The family imagined [in Q] has five members: father, mother, son, daughter, and son’s wife, all living together in the one household. “Note,” as Bruce Malina advises, “that there is no mention of son-in-law, since it was the new wife who moved into her husband’s house, not the husband into the wife’s family” (1981:101). I emphasize immediately that this is not simply saying that families will be split over Jesus, with some believing and some disbelieving. The division imagined cuts between the generations, the two parents against the three children, and vice versa. But it does not tell us which group is on Jesus’ side. We cannot presume that parents are against Jesus and children for him, or vice versa. Indeed, the point is not belief or disbelief at all. It is, just as in Micah 7:6, the normalcy of familial hierarchy that is under attack. The strife is not between believers and non-believers but quite simply, and as it says, between the generations and in both directions. Jesus will tear the hierarchical or patriarchal family in two along the axis of domination and subordination. Second, and even more significant, is that the division imagined cuts across sex and gender. That point is underlined by the version in Gospel of Thomas 16, which, despite having “five in a house: three will be against two, and two against three” gives only one example, and that the dominant male one: “the father against the son and the son against the father.’ That obscures the saying’s point: the split is between generations but across the genders. There can be women just as much as men on the side of Jesus, or on the other side for that matter. I return to that point below in considering Jesus’ missionaries, but even now it is already apparent: what happens to women if the patriarchal family is split asunder?

A similar point is made with 89 Hating One’s Family [1/2], although the protagonist of the saying is given in masculine gender. The opposition is with one’s “father and mother … brothers and sisters” in Gospel of Thomas 55:1-2, “father and mother” in Gospel of Thomas 101, “father or mother … son or daughter” in Q/Matthew 10:37, and “father and mother and wife and children and brothers and sisters” in Q/Luke 14:26. In other words, whatever number of generations are mentioned, both genders are always in question. I incline, therefore, to read 89 Hating One’s Family [1/2] in the light of 74 Peace or Sword [1/2] as referring, despite its male format, to both genders. Jesus, on the other hand, refuses to get involved in 97 The Disputed Inheritance [1/2], in which sons disagree over the father’s inheritance. He is not that kind of divider.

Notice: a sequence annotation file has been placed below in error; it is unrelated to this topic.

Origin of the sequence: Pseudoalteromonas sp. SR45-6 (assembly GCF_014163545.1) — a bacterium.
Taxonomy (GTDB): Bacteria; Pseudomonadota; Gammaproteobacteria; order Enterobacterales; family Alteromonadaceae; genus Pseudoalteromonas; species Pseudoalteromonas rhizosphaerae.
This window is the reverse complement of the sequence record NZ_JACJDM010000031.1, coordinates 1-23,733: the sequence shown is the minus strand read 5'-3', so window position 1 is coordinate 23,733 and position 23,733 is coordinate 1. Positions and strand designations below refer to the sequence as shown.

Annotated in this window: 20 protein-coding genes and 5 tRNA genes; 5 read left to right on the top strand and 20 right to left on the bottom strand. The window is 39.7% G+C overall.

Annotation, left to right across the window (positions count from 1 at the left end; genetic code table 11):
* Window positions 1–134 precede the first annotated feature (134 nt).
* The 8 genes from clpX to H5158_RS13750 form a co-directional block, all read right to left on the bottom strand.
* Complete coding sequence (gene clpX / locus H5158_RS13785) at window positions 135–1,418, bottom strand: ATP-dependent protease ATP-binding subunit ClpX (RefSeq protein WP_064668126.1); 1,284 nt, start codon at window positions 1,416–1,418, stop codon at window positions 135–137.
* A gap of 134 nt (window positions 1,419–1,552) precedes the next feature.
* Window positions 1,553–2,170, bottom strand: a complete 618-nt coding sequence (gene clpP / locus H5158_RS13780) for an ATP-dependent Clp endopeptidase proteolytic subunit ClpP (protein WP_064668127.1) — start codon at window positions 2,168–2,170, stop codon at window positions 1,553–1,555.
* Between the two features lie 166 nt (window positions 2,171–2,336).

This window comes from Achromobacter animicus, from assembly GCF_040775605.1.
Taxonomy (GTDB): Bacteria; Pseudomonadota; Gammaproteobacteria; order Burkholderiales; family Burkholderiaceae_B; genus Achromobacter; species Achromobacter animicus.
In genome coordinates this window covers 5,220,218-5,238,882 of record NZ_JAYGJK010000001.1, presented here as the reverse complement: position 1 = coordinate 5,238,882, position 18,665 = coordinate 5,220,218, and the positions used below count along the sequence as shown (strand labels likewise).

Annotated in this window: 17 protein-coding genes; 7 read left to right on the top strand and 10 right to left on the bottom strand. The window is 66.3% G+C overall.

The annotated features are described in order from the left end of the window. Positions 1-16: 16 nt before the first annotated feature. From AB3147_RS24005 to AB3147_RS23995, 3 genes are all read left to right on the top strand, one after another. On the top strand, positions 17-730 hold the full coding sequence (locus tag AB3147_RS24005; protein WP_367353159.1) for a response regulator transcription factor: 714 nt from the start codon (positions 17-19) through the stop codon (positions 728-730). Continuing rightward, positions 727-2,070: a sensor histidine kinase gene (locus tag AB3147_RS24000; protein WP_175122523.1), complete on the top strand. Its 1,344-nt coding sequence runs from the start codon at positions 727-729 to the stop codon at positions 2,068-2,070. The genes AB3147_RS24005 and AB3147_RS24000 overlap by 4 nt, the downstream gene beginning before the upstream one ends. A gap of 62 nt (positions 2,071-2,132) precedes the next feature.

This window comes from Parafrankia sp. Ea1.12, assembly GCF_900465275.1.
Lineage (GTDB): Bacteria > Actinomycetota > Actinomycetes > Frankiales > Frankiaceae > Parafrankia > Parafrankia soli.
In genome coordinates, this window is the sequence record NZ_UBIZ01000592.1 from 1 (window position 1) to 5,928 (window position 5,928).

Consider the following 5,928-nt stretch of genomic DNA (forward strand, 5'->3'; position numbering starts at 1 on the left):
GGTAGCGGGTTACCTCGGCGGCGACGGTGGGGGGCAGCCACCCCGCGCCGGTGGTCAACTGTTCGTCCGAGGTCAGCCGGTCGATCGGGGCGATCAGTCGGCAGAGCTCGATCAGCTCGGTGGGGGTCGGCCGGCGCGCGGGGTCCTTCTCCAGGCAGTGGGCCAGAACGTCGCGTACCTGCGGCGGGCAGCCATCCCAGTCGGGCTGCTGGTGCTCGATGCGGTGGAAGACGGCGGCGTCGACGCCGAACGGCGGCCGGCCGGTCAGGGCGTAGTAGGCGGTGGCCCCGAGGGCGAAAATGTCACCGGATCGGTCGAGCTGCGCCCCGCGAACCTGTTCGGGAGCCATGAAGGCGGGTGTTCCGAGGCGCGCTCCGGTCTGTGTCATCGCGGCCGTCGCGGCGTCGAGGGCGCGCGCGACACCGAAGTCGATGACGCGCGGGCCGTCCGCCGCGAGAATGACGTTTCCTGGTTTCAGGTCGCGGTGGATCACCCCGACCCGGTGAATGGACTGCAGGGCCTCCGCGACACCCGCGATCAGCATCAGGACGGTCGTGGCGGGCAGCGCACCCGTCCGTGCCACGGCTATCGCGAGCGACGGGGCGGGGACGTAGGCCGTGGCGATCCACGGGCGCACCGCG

Finally, there is 15 Against Divorce [1/4], an especially well-attested saying of Jesus. The formulation of the divorce law in Deuteronomy 24:1-4 is strictly anthropocentric: “when a man takes … marries …writes … puts … sends …” It concerns how a husband divorces a wife and says nothing whatsoever about how a wife divorces a husband. It does not have to do so because the law does not allow it. Unlike, say, Greek, Roman, or Egyptian law at the time of Jesus, Jewish law did not allow the wife to initiate divorce proceedings. Adultery, furthermore, was also androcentric. It was always a crime against male honor and male rights. Seen against such a cultural situation, the texts in 15 Against Divorce [1/4] are strikingly anomalous. That is not because both 1 Corinthians 7:10-11 and Mark 10:10-12, but not its parallel Matthew 19:9, have adapted Jesus’ saying to a wider Greco-Roman ambiance — they therefore forbid divorce either by husband of wife or by wife of husband — it is because the saying of Jesus situates itself directly in the androcentric tradition of Jewish Palestine but says,